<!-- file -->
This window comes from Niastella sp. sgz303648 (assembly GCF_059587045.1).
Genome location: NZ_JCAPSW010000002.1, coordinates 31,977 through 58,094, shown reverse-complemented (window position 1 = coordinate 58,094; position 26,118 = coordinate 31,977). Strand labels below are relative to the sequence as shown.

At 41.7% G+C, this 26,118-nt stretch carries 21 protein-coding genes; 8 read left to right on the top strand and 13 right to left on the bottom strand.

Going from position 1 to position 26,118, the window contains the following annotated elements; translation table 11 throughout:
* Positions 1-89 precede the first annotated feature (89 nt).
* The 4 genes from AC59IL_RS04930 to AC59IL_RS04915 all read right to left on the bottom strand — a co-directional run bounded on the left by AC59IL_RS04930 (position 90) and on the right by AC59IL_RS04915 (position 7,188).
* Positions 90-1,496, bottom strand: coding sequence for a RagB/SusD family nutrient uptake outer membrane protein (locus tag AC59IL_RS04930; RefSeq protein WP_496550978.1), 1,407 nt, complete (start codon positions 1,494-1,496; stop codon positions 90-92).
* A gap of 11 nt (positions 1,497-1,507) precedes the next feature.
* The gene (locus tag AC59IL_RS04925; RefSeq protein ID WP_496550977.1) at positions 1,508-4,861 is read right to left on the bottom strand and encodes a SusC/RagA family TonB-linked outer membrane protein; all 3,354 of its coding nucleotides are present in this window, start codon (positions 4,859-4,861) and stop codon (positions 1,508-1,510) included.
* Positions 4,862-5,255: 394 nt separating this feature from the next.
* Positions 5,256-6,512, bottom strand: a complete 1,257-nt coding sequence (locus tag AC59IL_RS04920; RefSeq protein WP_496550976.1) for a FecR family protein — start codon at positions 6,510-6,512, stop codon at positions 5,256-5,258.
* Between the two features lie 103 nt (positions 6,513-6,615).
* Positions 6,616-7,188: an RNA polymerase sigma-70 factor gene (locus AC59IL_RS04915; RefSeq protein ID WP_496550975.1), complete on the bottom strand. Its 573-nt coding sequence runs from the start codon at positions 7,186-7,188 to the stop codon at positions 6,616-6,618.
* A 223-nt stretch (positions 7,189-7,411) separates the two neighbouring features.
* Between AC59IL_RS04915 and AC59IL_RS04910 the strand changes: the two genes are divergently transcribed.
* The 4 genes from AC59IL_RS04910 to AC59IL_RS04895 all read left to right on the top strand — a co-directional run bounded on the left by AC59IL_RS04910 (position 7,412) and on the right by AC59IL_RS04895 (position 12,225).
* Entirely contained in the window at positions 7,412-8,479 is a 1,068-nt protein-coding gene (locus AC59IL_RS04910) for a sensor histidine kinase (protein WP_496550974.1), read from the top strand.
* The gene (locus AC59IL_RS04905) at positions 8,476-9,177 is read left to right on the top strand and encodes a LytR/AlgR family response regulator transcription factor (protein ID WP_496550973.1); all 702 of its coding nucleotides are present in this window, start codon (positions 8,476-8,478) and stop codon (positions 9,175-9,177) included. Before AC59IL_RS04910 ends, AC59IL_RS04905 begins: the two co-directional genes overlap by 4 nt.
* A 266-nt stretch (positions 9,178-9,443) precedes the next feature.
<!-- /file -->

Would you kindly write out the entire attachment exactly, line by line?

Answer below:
This window comes from Niastella sp. sgz303648 (assembly GCF_059587045.1).
Genome location: NZ_JCAPSW010000002.1, coordinates 31,977 through 58,094, shown reverse-complemented (window position 1 = coordinate 58,094; position 26,118 = coordinate 31,977). Strand labels below are relative to the sequence as shown.

At 41.7% G+C, this 26,118-nt stretch carries 21 protein-coding genes; 8 read left to right on the top strand and 13 right to left on the bottom strand.

Going from position 1 to position 26,118, the window contains the following annotated elements; translation table 11 throughout:
* Positions 1-89 precede the first annotated feature (89 nt).
* The 4 genes from AC59IL_RS04930 to AC59IL_RS04915 all read right to left on the bottom strand — a co-directional run bounded on the left by AC59IL_RS04930 (position 90) and on the right by AC59IL_RS04915 (position 7,188).
* Positions 90-1,496, bottom strand: coding sequence for a RagB/SusD family nutrient uptake outer membrane protein (locus tag AC59IL_RS04930; RefSeq protein WP_496550978.1), 1,407 nt, complete (start codon positions 1,494-1,496; stop codon positions 90-92).
* A gap of 11 nt (positions 1,497-1,507) precedes the next feature.
* The gene (locus tag AC59IL_RS04925; RefSeq protein ID WP_496550977.1) at positions 1,508-4,861 is read right to left on the bottom strand and encodes a SusC/RagA family TonB-linked outer membrane protein; all 3,354 of its coding nucleotides are present in this window, start codon (positions 4,859-4,861) and stop codon (positions 1,508-1,510) included.
* Positions 4,862-5,255: 394 nt separating this feature from the next.
* Positions 5,256-6,512, bottom strand: a complete 1,257-nt coding sequence (locus tag AC59IL_RS04920; RefSeq protein WP_496550976.1) for a FecR family protein — start codon at positions 6,510-6,512, stop codon at positions 5,256-5,258.
* Between the two features lie 103 nt (positions 6,513-6,615).
* Positions 6,616-7,188: an RNA polymerase sigma-70 factor gene (locus AC59IL_RS04915; RefSeq protein ID WP_496550975.1), complete on the bottom strand. Its 573-nt coding sequence runs from the start codon at positions 7,186-7,188 to the stop codon at positions 6,616-6,618.
* A 223-nt stretch (positions 7,189-7,411) separates the two neighbouring features.
* Between AC59IL_RS04915 and AC59IL_RS04910 the strand changes: the two genes are divergently transcribed.
* The 4 genes from AC59IL_RS04910 to AC59IL_RS04895 all read left to right on the top strand — a co-directional run bounded on the left by AC59IL_RS04910 (position 7,412) and on the right by AC59IL_RS04895 (position 12,225).
* Entirely contained in the window at positions 7,412-8,479 is a 1,068-nt protein-coding gene (locus AC59IL_RS04910) for a sensor histidine kinase (protein WP_496550974.1), read from the top strand.
* The gene (locus AC59IL_RS04905) at positions 8,476-9,177 is read left to right on the top strand and encodes a LytR/AlgR family response regulator transcription factor (protein ID WP_496550973.1); all 702 of its coding nucleotides are present in this window, start codon (positions 8,476-8,478) and stop codon (positions 9,175-9,177) included. Before AC59IL_RS04910 ends, AC59IL_RS04905 begins: the two co-directional genes overlap by 4 nt.
* A 266-nt stretch (positions 9,178-9,443) precedes the next feature.